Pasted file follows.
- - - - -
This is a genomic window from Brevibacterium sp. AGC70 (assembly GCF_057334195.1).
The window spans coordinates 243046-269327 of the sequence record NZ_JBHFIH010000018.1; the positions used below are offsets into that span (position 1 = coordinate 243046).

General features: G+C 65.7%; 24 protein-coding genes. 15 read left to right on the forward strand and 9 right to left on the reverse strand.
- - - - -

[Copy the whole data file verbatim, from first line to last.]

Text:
This is a genomic window from Brevibacterium sp. AGC70 (assembly GCF_057334195.1).
The window spans coordinates 243046-269327 of the sequence record NZ_JBHFIH010000018.1; the positions used below are offsets into that span (position 1 = coordinate 243046).

General features: G+C 65.7%; 24 protein-coding genes. 15 read left to right on the forward strand and 9 right to left on the reverse strand.